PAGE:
By: Philippe Thibault, 5-23
The first Monday in the month of June is Dracut’s Spring Town Meeting. All the articles for the warrant are in and recorded. There are forty-five articles this year on an array of topics. The Spring Town Meeting by Town Charter is supposed to be predominately related to fiscal matters, budgets, and expenditures.
he first eighteen articles will be dealing with these actions. That leaves twenty-seven articles dealing with street acceptances, zoning reform and the main attraction at the end of the night. A feasibility study for a new middle school in east Dracut’s Kenwood District Campbell School. The Town needs at least two hundred and fifty registered voters in attendance to reach quorum, the minimum number of votes that must be in attendance to conduct business for the body politic.
If you follow other towns and their town meetings, most people will estimate the time required for a meeting of this magnitude will be several nights over the course of a week or two. In every other bucolic hamlet in New England, I would say you were correct. Please leave your preconceived notions at the check in tables. I will draw your attention to Phil’s Town Meeting Theorem: Dracut Town Meeting will last only two and a half hours. You may believe that the number of articles has a strong determination in this formula. It does not. The articles are the constant of the equation. Sure, the volume of articles will change from meeting to meeting, but within a single meeting it is the constant. The variable is the time spent on each article.
I have been at town meeting where an eighty-five-million-dollar budget was approved by unanimous vote in less than forty-five seconds, while the acceptance of a portion of road in the hinterlands of Dracut garnered nearly three quarters of an hour of debate. That meeting ended in two hours. The shortened time does not inspire citizens to attend, however. There is always a plea to attain this elusive count.
There was a movement several years ago to set the quorum at zero by the administration and some selectmen. Their argument being, “anyone not in attendance didn’t want to participate.” I spoke in opposition stating, “there are people that cannot make Town Meeting because of other commitments.
They may have a night job, school, a meeting, or are a caregiver to a family member or friend. It is for these people that we must honor the requirement of quorum.” I do have a fear that without participation our purist form of democracy is a phantom veil for oligarchies. This is a bait and switch that too many politicians understand and use to their advantage.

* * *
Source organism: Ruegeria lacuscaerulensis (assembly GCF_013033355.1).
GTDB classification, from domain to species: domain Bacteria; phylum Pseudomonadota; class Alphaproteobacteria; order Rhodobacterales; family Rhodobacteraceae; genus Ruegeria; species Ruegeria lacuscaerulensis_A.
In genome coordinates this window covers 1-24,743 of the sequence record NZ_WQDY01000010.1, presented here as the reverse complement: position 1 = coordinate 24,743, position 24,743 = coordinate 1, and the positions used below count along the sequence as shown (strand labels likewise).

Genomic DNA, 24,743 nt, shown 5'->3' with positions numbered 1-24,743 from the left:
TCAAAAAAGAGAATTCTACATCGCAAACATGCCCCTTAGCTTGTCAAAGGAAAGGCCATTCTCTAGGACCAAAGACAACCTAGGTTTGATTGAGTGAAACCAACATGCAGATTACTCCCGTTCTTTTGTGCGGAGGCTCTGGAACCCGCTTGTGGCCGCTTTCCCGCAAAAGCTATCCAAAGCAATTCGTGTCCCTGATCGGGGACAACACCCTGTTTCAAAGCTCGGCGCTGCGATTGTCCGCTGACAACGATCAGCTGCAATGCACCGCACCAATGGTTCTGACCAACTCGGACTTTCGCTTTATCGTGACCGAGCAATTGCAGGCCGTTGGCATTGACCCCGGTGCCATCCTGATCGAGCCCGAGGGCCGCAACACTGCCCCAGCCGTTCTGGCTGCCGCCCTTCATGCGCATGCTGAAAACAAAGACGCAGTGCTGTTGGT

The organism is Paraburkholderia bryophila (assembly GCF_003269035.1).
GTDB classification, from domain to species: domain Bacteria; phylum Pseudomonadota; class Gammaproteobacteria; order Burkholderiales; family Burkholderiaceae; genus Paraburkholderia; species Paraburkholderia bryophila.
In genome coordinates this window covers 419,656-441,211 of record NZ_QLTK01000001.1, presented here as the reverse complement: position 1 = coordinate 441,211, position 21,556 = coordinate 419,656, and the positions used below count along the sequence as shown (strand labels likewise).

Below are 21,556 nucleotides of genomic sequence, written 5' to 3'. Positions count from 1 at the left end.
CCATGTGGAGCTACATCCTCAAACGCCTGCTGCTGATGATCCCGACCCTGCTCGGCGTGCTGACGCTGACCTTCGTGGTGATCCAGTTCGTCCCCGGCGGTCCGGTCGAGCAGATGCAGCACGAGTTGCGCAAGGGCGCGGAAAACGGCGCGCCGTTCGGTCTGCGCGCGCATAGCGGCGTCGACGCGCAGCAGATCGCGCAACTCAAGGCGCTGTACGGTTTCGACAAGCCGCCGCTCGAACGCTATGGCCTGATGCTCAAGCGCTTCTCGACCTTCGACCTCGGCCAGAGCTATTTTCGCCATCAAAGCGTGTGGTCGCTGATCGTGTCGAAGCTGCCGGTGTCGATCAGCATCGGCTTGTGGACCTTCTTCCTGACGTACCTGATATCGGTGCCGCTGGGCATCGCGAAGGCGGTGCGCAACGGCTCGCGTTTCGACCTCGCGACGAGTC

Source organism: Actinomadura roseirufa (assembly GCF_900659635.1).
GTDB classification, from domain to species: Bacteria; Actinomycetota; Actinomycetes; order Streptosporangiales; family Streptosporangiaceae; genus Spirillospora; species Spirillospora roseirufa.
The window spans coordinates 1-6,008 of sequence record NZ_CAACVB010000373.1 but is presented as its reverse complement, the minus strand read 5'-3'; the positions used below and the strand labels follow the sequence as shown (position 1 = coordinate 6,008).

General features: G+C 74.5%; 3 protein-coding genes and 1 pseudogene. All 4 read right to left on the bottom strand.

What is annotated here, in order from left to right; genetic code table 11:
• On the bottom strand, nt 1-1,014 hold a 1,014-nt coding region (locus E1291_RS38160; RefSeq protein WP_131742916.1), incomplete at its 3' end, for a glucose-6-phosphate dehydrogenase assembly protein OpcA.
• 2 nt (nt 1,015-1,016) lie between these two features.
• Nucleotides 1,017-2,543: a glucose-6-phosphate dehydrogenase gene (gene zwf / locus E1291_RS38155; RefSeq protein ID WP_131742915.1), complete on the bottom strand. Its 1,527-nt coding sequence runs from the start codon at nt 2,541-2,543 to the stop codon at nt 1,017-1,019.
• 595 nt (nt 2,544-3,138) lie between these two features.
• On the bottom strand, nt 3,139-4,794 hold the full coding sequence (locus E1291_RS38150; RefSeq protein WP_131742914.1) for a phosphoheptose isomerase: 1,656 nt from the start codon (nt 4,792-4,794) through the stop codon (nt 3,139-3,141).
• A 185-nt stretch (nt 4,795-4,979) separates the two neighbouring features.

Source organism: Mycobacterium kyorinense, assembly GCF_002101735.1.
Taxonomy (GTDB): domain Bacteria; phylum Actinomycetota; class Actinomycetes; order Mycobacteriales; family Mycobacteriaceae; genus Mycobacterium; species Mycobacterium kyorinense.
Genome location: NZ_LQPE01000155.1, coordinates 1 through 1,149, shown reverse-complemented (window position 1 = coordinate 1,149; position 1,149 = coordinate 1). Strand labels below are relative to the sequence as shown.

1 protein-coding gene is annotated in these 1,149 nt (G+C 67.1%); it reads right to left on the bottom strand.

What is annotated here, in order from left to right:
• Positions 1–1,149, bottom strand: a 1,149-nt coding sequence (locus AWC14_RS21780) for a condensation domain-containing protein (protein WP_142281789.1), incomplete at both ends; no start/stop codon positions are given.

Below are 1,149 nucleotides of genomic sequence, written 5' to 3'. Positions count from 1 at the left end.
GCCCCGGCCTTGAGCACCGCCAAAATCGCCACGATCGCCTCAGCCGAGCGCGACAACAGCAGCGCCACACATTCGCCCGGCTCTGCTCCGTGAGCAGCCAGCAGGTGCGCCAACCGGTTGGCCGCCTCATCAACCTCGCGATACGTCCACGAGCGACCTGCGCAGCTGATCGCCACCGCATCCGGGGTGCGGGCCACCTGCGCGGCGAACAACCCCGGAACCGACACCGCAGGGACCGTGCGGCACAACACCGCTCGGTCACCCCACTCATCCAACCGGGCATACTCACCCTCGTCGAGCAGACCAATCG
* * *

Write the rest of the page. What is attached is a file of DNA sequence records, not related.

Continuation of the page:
These same politicians in Dracut have perfected the art of turning laws into weapons. A friend had a conflict-of-interest complaint filed against him at the attorney general’s office because he spoke at town meeting on a subject he had “an interest “in.
How ludicrous is it to say that a democratic forum that is reliant on the individual in not by its nature self-preserving and self-interested. Politicians, including the current Chair of the Dracut Board of Selectmen, will often play both ends of the field: violating the very regulations and laws they want you to follow while admonishing you for questioning their integrity. Just recently, a member of that administration proclaimed several times that they “are an honest person.” I am still counting my spoons.
Has Town Meeting run its course for a community like Dracut. A municipality with thirty-three thousand residents, twenty thousand registered voters and a less than two percent of those are required to turnout for a June Town Meeting. There is talk of the selectmen forming a Charter Review Commission, whom they will appoint, to scour over the forty-year-old document. Are we asking a barber if we need a haircut? I believe the Town and its citizens would be better served by an elected Charter Commission to promote an independent examination. I know the senior selectman has a disdain for independent commissions or thinkers for that matter.
I will be in attendance on June 5th at the High School Center for the Performing Arts to participate in a long tradition as I have for many years.
There is only one way to revitalize participation at Town Meeting and that is to participate. Every voice and every vote do matter. ◊